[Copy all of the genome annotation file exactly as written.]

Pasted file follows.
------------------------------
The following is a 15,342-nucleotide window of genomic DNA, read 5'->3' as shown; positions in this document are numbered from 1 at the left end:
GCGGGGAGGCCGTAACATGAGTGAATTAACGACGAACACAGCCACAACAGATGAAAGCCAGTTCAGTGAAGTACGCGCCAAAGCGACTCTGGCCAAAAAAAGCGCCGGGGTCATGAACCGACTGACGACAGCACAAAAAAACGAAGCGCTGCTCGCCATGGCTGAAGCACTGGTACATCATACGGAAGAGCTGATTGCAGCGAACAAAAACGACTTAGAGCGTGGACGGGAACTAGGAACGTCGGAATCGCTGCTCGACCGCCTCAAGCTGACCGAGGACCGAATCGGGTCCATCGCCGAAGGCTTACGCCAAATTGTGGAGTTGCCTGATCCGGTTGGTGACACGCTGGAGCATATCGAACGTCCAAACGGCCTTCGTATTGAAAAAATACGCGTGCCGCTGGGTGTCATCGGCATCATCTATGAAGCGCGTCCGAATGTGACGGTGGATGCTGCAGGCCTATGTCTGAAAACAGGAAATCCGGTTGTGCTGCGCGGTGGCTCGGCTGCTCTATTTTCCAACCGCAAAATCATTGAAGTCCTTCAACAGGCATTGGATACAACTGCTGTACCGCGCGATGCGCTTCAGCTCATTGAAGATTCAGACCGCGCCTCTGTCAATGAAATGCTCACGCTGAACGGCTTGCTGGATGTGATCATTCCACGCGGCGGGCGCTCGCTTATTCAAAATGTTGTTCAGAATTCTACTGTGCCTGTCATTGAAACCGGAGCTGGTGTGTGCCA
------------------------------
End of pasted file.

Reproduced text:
The following is a 15,342-nucleotide window of genomic DNA, read 5'->3' as shown; positions in this document are numbered from 1 at the left end:
GCGGGGAGGCCGTAACATGAGTGAATTAACGACGAACACAGCCACAACAGATGAAAGCCAGTTCAGTGAAGTACGCGCCAAAGCGACTCTGGCCAAAAAAAGCGCCGGGGTCATGAACCGACTGACGACAGCACAAAAAAACGAAGCGCTGCTCGCCATGGCTGAAGCACTGGTACATCATACGGAAGAGCTGATTGCAGCGAACAAAAACGACTTAGAGCGTGGACGGGAACTAGGAACGTCGGAATCGCTGCTCGACCGCCTCAAGCTGACCGAGGACCGAATCGGGTCCATCGCCGAAGGCTTACGCCAAATTGTGGAGTTGCCTGATCCGGTTGGTGACACGCTGGAGCATATCGAACGTCCAAACGGCCTTCGTATTGAAAAAATACGCGTGCCGCTGGGTGTCATCGGCATCATCTATGAAGCGCGTCCGAATGTGACGGTGGATGCTGCAGGCCTATGTCTGAAAACAGGAAATCCGGTTGTGCTGCGCGGTGGCTCGGCTGCTCTATTTTCCAACCGCAAAATCATTGAAGTCCTTCAACAGGCATTGGATACAACTGCTGTACCGCGCGATGCGCTTCAGCTCATTGAAGATTCAGACCGCGCCTCTGTCAATGAAATGCTCACGCTGAACGGCTTGCTGGATGTGATCATTCCACGCGGCGGGCGCTCGCTTATTCAAAATGTTGTTCAGAATTCTACTGTGCCTGTCATTGAAACCGGAGCTGGTGTGTGCCA